Second gun buyback a success

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By Andrew Michalscheck By Andrew Michalscheck
By Andrew Michalscheck By Andrew Michalscheck
By Andrew Michalscheck By Andrew Michalscheck
By Andrew Michalscheck By Andrew Michalscheck
By Andrew Michalscheck By Andrew Michalscheck

PHOENIX -- Dozens of cars lined up hours before a gun buyback event was set to start in Southwest Phoenix Saturday morning.  Folks were eager to turn in a weapon in exchange for a $100 to $200 grocery gift card.

With people waiting, Phoenix Police started the event early. From handguns to rifles and everything in between, people wanted to get rid of their unwanted firearms.

"I think it would be a lot safer if you turn in guns," explained one anonymous owner who said he didn't need his gun for target practice anymore. "It doesn't make any sense if you don't have a use for them. It's just at home collecting dust. And for safety, if you have kids around, even more reason it should be turned in."

This is the second buyback in the last two weekends.

Last Saturday, more than 800 guns were collected. Such a successful event left fewer gift cards to go around.

In fact, this weekend's buyback event was scaled down to just one location, at Betania Presbyterian Church near 39th Avenue and Thomas. The original plan was to hold events at three locations throughout Phoenix.

Across the street, dealers held signs as they tried to buy these guns before they were turned into police. Private sales like this are legal according to Phoenix Police Sgt. Steve Martos. 

"Obviously, they're within their right to do that. I think this goes contrary to what this event is all about. Contrary to what we're trying to accomplish," said Sgt. Martos.

The goal of the event is to get guns off the streets and destroyed in a safe manner, before they get into the hands of a criminal.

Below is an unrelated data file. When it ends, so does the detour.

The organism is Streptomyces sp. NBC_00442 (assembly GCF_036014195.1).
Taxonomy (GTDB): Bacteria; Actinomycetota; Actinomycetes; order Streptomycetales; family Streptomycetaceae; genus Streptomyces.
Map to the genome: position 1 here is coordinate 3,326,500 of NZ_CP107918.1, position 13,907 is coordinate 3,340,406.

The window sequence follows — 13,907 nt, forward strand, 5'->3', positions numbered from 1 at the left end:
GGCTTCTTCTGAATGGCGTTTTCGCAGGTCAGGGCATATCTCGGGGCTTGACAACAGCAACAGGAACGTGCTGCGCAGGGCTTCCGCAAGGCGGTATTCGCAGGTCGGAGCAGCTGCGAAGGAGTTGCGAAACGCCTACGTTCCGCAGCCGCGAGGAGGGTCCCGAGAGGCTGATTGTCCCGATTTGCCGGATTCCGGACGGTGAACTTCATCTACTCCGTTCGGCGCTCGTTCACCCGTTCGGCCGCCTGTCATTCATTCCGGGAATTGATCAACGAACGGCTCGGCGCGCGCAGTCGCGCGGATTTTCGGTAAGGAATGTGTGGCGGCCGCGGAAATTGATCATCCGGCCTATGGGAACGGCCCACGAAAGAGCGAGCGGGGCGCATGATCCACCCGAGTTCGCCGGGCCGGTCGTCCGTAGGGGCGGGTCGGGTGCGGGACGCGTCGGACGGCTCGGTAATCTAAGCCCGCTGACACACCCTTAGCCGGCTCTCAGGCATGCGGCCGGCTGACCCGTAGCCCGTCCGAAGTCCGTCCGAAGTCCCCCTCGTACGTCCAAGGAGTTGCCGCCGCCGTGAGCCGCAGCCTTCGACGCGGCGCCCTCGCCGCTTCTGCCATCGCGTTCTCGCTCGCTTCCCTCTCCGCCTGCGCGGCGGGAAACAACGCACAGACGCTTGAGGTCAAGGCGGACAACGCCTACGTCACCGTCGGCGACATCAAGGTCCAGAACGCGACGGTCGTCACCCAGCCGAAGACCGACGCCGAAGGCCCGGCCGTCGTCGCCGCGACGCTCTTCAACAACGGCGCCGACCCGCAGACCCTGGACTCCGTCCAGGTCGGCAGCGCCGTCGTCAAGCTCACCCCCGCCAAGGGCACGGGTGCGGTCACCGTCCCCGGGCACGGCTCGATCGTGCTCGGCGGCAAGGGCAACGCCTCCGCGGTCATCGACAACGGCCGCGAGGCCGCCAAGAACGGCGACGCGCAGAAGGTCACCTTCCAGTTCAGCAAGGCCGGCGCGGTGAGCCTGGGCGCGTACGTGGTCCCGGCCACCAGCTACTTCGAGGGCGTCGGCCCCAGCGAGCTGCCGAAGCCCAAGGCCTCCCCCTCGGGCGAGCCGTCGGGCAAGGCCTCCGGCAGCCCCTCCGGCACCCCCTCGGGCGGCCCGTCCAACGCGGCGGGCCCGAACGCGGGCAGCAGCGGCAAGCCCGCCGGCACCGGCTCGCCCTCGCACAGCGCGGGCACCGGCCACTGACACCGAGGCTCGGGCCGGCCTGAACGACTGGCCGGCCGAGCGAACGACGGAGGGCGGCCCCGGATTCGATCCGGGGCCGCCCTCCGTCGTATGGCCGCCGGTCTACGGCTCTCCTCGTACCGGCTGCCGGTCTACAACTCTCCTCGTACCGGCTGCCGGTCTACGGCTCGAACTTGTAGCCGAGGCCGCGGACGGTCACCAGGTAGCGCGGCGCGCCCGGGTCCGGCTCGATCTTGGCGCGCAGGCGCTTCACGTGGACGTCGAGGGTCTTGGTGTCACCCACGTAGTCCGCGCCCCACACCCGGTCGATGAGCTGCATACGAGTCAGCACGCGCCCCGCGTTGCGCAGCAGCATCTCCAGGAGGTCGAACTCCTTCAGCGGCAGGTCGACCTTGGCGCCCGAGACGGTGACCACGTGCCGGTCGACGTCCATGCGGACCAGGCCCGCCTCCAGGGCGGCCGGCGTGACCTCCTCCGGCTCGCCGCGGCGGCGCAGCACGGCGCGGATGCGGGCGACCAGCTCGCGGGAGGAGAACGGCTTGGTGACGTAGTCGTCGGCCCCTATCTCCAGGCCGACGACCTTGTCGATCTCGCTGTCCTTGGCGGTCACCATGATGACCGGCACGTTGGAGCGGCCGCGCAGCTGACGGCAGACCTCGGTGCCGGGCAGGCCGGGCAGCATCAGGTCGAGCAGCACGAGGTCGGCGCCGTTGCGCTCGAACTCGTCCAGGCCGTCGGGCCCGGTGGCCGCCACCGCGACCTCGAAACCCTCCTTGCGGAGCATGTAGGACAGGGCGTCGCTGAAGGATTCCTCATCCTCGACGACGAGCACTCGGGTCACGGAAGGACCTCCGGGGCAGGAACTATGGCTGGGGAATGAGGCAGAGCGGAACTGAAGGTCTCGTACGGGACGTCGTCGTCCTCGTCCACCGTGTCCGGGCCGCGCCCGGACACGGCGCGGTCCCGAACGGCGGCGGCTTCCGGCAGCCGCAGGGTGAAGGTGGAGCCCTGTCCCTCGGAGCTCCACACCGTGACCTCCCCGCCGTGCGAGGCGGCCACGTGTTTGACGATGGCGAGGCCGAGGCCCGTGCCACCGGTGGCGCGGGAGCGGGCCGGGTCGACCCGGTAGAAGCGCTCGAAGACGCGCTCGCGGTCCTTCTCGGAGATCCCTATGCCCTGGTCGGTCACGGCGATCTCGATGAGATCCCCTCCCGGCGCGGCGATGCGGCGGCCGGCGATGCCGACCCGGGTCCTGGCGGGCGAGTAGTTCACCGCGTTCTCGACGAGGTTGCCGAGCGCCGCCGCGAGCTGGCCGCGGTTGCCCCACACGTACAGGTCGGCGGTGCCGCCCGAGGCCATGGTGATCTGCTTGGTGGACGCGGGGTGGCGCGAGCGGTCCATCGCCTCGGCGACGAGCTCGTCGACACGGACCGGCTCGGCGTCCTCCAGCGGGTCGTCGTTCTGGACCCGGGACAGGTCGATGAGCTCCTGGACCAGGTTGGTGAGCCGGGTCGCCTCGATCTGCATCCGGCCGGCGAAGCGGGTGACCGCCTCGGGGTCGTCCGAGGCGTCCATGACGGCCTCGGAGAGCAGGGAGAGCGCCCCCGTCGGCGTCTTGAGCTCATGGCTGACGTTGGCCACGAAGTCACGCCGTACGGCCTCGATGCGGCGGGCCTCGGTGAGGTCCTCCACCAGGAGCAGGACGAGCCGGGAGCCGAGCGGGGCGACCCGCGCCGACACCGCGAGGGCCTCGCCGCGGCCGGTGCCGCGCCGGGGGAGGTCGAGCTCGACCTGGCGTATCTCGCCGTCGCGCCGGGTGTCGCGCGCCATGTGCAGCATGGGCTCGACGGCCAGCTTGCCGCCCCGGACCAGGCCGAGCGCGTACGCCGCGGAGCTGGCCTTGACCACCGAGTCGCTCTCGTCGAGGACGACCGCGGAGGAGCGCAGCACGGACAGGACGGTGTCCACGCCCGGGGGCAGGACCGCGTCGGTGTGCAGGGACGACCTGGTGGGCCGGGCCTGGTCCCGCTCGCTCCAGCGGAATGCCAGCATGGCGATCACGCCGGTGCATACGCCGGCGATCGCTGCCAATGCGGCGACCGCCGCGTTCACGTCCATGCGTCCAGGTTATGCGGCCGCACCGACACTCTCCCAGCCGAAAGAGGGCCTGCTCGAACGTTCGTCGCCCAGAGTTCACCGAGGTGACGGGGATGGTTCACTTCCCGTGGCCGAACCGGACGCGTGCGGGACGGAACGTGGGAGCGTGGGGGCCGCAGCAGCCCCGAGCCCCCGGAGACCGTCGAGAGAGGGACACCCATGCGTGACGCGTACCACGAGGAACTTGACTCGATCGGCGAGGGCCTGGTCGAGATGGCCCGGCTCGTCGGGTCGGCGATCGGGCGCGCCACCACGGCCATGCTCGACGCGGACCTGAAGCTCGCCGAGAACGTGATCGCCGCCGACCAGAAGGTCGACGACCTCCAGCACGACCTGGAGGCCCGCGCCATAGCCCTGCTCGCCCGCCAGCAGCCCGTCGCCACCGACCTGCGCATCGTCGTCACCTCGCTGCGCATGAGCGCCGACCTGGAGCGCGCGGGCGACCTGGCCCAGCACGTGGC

But Saturday's buyback event was cut short, because in less than two hours, officers ran out of gift cards to hand out.

Ron Popko arrived after police ran out of gift cards, but he still turned in his old gun that had been sitting around his house for more than two decades. 

"I didn't care if I got a gift certificate or not, just to get it out of the house," said Popko.

It was the same story for Mack Macdonald. He turned in a gun despite not getting a gift card.

The retired fire department paramedic has seen firsthand the damage that guns can do.

"I've got grandkids now. I don't want this gun anymore around the house," Macdonald said. 

And what about selling to a dealer who was ready to pay cash right then and there? 

"It's not worth it, it'll just wind up back on the street.... I wouldn't leave it (the gun) if they weren't gonna destroy it," added Macdonald.

Sgt. Martos said a total of 176 guns were collected on Saturday, bringing the total from the two weekends to 979 guns.

Phoenix police will process all the weapons to see if any are stolen or linked to any crimes.

Whatever isn't returned to the rightful owner or turned into evidence, will be safely destroyed.  

A $100,000 anonymous donation given to Arizonans For Gun Safety is what funded the gift card trade.

The group hopes to raise more money to do another buyback soon, as early as next weekend.